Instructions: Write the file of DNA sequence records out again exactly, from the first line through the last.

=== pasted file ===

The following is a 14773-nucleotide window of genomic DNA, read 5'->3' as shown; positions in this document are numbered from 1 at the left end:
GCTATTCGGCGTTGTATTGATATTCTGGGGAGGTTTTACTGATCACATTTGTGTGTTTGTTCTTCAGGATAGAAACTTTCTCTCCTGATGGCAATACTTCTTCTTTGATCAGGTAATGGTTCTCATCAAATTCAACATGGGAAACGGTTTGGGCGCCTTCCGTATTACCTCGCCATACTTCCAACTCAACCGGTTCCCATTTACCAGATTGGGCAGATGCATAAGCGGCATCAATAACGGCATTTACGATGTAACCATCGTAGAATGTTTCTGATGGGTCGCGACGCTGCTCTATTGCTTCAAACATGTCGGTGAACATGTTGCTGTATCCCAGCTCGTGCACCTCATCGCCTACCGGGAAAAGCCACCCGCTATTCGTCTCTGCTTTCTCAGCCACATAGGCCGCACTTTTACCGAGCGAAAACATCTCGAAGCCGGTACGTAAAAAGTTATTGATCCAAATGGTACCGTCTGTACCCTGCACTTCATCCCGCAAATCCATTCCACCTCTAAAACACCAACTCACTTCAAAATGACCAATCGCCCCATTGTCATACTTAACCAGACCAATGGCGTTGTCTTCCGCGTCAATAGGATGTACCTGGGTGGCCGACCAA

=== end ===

The following is a 14773-nucleotide window of genomic DNA, read 5'->3' as shown; positions in this document are numbered from 1 at the left end:
GCTATTCGGCGTTGTATTGATATTCTGGGGAGGTTTTACTGATCACATTTGTGTGTTTGTTCTTCAGGATAGAAACTTTCTCTCCTGATGGCAATACTTCTTCTTTGATCAGGTAATGGTTCTCATCAAATTCAACATGGGAAACGGTTTGGGCGCCTTCCGTATTACCTCGCCATACTTCCAACTCAACCGGTTCCCATTTACCAGATTGGGCAGATGCATAAGCGGCATCAATAACGGCATTTACGATGTAACCATCGTAGAATGTTTCTGATGGGTCGCGACGCTGCTCTATTGCTTCAAACATGTCGGTGAACATGTTGCTGTATCCCAGCTCGTGCACCTCATCGCCTACCGGGAAAAGCCACCCGCTATTCGTCTCTGCTTTCTCAGCCACATAGGCCGCACTTTTACCGAGCGAAAACATCTCGAAGCCGGTACGTAAAAAGTTATTGATCCAAATGGTACCGTCTGTACCCTGCACTTCATCCCGCAAATCCATTCCACCTCTAAAACACCAACTCACTTCAAAATGACCAATCGCCCCATTGTCATACTTAACCAGACCAATGGCGTTGTCTTCCGCGTCAATAGGATGTACCTGGGTGGCCGACCAA